Colorado’s flourishing oil industry could be dealt a powerful blow on Tuesday by voters worried about the safety and environmental side effects of the shale boom.
Proposition 112 calls for banning oil and gas companies from drilling any wells within 2,500 feet of occupied buildings, water sources and other “vulnerable” areas.
If approved, the ballot question would eliminate future drilling locations in a chunk of the surging Denver-Julesburg, or DJ, basin in Colorado, one of the nation’s largest oil-producing states. Much of the Colorado land held by oil companies like Anadarko Petroleum (APC) and Noble Energy (NBL) would suddenly be off limits to new drilling.
“The long-term impact of Proposition 112 on Colorado’s oil and gas industry would be dramatic,” Artem Abramov, head of shale research at Rystad Energy, wrote in a recent report.
No wonder the oil and gas industry has spent more than $30 million to defeat the ballot question.
‘Scary’ for companies
There has been limited public polling on Proposition 112, which has received the backing of Vermont Senator Bernie Sanders, an independent, and actor Leonardo DiCaprio.
A University of Colorado online poll showed narrow support for the ballot question that was barely within the margin of error. A mid-October poll by Height Capital Markets found that 43% of respondents support the measure, while 47% oppose. Height Capital sees a 20% chance of Proposition 112 passing.
“It’s going to be tight. It’s kind of scary for the companies,” said Katie Bays, an energy analyst at Height Capital Markets.
Even though Texas and North Dakota get most of the attention, Colorado’s oil industry is soaring thanks to the shale revolution.
The state’s production has quintupled over the past decade to a record-high 477,000 barrels a day as of August, according to federal government stats. Colorado only ranks behind Texas, the Gulf of Mexico, North Dakota, New Mexico and Oklahoma in terms of oil production.
Technological advances have opened access to oil resources that were previously trapped beneath the ground. Breakeven prices in the DJ basin have plunged from $80 a barrel in 2010-2011 to as low as $30 today, according to Rystad Energy.
The state’s oil and gas industry employs more than 100,000 workers, according to the Colorado Oil & Gas Association.
Oil output could be cut by 54%
But now environmental groups, led by Colorado Rising, are pushing to rein in the industry. They argue the current setback distance of 500 feet from homes and 1,000 feet from schools is not strong enough.
“I support Proposition 112 because it keeps our communities safe from the many serious dangers of drilling and fracking near homes, schools, hospitals, parks and water sources,” Julia Williams, volunteer coordinator at climate group 350 Colorado, said in an email.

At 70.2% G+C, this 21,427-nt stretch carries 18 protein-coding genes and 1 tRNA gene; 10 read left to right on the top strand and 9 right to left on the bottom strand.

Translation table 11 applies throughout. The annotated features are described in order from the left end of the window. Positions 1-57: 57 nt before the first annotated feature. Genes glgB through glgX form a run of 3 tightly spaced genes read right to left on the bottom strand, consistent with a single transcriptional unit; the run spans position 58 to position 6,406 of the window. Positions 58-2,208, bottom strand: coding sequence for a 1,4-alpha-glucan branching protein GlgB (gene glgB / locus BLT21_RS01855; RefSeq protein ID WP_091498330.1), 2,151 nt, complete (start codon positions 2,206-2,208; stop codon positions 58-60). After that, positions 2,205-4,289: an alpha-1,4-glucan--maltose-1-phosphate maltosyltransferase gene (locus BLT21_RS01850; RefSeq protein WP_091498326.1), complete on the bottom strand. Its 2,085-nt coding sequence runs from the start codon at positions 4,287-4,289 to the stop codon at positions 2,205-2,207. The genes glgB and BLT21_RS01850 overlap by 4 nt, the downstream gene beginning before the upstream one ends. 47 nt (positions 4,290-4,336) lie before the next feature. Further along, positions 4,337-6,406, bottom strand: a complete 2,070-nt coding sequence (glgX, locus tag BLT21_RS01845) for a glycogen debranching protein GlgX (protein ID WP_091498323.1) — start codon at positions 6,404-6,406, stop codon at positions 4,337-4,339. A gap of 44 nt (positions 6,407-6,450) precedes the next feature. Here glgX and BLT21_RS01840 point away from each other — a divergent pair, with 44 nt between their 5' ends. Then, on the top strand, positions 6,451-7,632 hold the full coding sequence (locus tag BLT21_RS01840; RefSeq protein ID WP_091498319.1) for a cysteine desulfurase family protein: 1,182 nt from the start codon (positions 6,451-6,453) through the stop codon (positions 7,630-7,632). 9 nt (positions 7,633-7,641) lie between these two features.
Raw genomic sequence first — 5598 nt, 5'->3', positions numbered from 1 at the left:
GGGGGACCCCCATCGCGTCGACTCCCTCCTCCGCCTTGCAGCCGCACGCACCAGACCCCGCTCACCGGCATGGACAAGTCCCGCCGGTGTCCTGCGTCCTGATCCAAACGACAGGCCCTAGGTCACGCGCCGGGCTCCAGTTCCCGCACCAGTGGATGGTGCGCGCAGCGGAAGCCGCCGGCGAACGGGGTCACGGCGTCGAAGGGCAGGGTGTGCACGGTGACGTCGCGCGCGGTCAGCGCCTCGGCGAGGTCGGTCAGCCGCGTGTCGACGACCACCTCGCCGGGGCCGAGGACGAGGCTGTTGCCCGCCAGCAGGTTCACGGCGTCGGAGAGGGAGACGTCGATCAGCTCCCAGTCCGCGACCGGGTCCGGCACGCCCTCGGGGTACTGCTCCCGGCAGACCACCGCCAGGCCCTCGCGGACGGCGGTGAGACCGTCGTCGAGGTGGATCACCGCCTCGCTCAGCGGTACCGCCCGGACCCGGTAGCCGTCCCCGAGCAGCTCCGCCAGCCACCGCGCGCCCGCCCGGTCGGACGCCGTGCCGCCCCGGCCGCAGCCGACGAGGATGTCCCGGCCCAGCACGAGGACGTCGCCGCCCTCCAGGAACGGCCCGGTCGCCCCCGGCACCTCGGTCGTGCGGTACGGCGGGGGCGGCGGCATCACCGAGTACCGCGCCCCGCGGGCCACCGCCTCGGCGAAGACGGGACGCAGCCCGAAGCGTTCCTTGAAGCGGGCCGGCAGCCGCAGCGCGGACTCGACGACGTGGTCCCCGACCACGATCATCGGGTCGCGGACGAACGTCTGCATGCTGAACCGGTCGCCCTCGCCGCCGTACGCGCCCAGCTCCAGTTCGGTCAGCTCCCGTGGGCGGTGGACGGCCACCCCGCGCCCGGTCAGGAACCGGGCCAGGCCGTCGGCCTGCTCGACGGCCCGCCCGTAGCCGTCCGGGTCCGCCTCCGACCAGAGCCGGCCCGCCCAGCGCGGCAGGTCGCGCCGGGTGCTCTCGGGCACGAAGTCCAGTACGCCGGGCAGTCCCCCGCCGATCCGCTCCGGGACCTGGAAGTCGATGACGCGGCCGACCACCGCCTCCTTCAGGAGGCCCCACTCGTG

Proposition 112 would have a dramatic impact on some companies’ Colorado business. Anadarko Petroleum, Extraction Oil & Gas (XOG) and PDC Energy (PDCE) have more than 90% of their acreage within the buffer zone that would be impacted, according to Rystad.
S&P Global Platts Analytics estimates that Proposition 112 would curtail oil production by 54% within five years. And more than three-quarters of Weld County, the production center of the DJ basin, would be rendered off limits to new oil and gas development, S&P said.
“It basically says we’re trying to run oil and gas out of the state of Colorado,” said Jeff Bush, president of CSI Recruiting, a Denver-based oil and gas recruiting firm.
Bush said that his firm would be “greatly impacted” by Proposition 112, which he described as “over-the-top.”
Anadarko warns of a shift
Oil companies have been racing to get approval to drill in Colorado ahead of the vote. There were 200 more drilling permits granted in Weld County in the third quarter of this year compared to the second quarter, according to Rystad.
Anadarko Petroleum warned last week that Proposition 112 might change how the company allocates capital in 2019.
“Regardless of what happens, we feel confident we can continue to deliver our expected 2019 result given the flexibility of our portfolio,” CEO R.A. Walker told analysts.
The company did not respond to a request for comment.
The Colorado Oil & Gas Association warned that Proposition 112 could “cripple” Colorado by costing the state 147,800 jobs.
“A half-mile setback is a blatant attempt by activists to ban oil and natural gas in Colorado and put working families on the unemployment line,” Dan Haley, CEO of the industry group, said in a statement released after the proposition was announced.
What about 2020?
If Proposition 112 passes, its impact would not be felt immediately. The major oil developers have a year or two worth of permits for projects that would still be allowed to go forward. However, Rystad estimates that DJ oil production would peak in early 2021 and fall below current levels by 2023-2024 if the measure is successful.
Even if Big Oil wins on Tuesday, a close vote could force the industry to find a compromise with Denver to restore confidence among shaken investors. Otherwise they run the risk of a similar proposal returning in two years when Democratic turnout will likely be even higher.
“The cards may fall differently in 2020 when Donald Trump is on the ballot again,” said Bays, the Height Capital analyst.